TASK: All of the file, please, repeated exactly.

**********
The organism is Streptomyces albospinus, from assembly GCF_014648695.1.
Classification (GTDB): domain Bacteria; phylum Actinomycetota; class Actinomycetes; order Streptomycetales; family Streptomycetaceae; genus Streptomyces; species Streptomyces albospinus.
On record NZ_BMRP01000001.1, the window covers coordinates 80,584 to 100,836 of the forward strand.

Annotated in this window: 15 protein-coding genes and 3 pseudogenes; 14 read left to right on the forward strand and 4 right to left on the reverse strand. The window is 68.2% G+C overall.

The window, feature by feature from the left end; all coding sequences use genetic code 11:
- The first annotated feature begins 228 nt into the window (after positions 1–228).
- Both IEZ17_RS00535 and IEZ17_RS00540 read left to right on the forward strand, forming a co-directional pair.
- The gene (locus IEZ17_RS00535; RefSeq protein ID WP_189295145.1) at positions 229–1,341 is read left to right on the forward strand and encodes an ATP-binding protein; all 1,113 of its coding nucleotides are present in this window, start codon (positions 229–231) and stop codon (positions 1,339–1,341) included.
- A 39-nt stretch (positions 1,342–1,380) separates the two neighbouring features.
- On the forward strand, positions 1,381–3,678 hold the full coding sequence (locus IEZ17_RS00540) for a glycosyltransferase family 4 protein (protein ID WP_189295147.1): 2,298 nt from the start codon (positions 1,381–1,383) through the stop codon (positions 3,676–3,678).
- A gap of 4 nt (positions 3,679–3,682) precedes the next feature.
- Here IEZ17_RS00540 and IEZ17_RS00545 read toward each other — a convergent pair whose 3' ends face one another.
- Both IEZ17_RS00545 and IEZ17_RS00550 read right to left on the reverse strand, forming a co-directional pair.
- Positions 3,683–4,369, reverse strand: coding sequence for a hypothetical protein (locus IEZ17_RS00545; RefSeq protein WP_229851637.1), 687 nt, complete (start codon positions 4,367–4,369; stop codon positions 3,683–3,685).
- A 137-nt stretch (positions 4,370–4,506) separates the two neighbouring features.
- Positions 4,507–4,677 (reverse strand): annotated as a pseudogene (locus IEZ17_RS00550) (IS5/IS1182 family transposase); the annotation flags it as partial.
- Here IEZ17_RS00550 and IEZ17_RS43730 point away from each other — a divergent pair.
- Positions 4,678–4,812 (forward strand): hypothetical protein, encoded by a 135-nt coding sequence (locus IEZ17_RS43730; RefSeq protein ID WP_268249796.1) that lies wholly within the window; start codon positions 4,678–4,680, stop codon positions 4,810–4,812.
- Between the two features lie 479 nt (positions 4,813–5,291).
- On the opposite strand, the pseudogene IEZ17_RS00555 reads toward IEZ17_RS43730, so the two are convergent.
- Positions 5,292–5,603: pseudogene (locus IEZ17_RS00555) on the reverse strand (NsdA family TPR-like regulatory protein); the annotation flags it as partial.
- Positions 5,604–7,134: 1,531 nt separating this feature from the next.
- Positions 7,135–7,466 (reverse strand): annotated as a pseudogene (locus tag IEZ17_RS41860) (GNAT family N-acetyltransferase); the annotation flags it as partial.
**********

The organism is Streptomyces albospinus, from assembly GCF_014648695.1.
Classification (GTDB): domain Bacteria; phylum Actinomycetota; class Actinomycetes; order Streptomycetales; family Streptomycetaceae; genus Streptomyces; species Streptomyces albospinus.
On record NZ_BMRP01000001.1, the window covers coordinates 80,584 to 100,836 of the forward strand.

Annotated in this window: 15 protein-coding genes and 3 pseudogenes; 14 read left to right on the forward strand and 4 right to left on the reverse strand. The window is 68.2% G+C overall.

The window, feature by feature from the left end; all coding sequences use genetic code 11:
- The first annotated feature begins 228 nt into the window (after positions 1–228).
- Both IEZ17_RS00535 and IEZ17_RS00540 read left to right on the forward strand, forming a co-directional pair.
- The gene (locus IEZ17_RS00535; RefSeq protein ID WP_189295145.1) at positions 229–1,341 is read left to right on the forward strand and encodes an ATP-binding protein; all 1,113 of its coding nucleotides are present in this window, start codon (positions 229–231) and stop codon (positions 1,339–1,341) included.
- A 39-nt stretch (positions 1,342–1,380) separates the two neighbouring features.
- On the forward strand, positions 1,381–3,678 hold the full coding sequence (locus IEZ17_RS00540) for a glycosyltransferase family 4 protein (protein ID WP_189295147.1): 2,298 nt from the start codon (positions 1,381–1,383) through the stop codon (positions 3,676–3,678).
- A gap of 4 nt (positions 3,679–3,682) precedes the next feature.
- Here IEZ17_RS00540 and IEZ17_RS00545 read toward each other — a convergent pair whose 3' ends face one another.
- Both IEZ17_RS00545 and IEZ17_RS00550 read right to left on the reverse strand, forming a co-directional pair.
- Positions 3,683–4,369, reverse strand: coding sequence for a hypothetical protein (locus IEZ17_RS00545; RefSeq protein WP_229851637.1), 687 nt, complete (start codon positions 4,367–4,369; stop codon positions 3,683–3,685).
- A 137-nt stretch (positions 4,370–4,506) separates the two neighbouring features.
- Positions 4,507–4,677 (reverse strand): annotated as a pseudogene (locus IEZ17_RS00550) (IS5/IS1182 family transposase); the annotation flags it as partial.
- Here IEZ17_RS00550 and IEZ17_RS43730 point away from each other — a divergent pair.
- Positions 4,678–4,812 (forward strand): hypothetical protein, encoded by a 135-nt coding sequence (locus IEZ17_RS43730; RefSeq protein ID WP_268249796.1) that lies wholly within the window; start codon positions 4,678–4,680, stop codon positions 4,810–4,812.
- Between the two features lie 479 nt (positions 4,813–5,291).
- On the opposite strand, the pseudogene IEZ17_RS00555 reads toward IEZ17_RS43730, so the two are convergent.
- Positions 5,292–5,603: pseudogene (locus IEZ17_RS00555) on the reverse strand (NsdA family TPR-like regulatory protein); the annotation flags it as partial.
- Positions 5,604–7,134: 1,531 nt separating this feature from the next.
- Positions 7,135–7,466 (reverse strand): annotated as a pseudogene (locus tag IEZ17_RS41860) (GNAT family N-acetyltransferase); the annotation flags it as partial.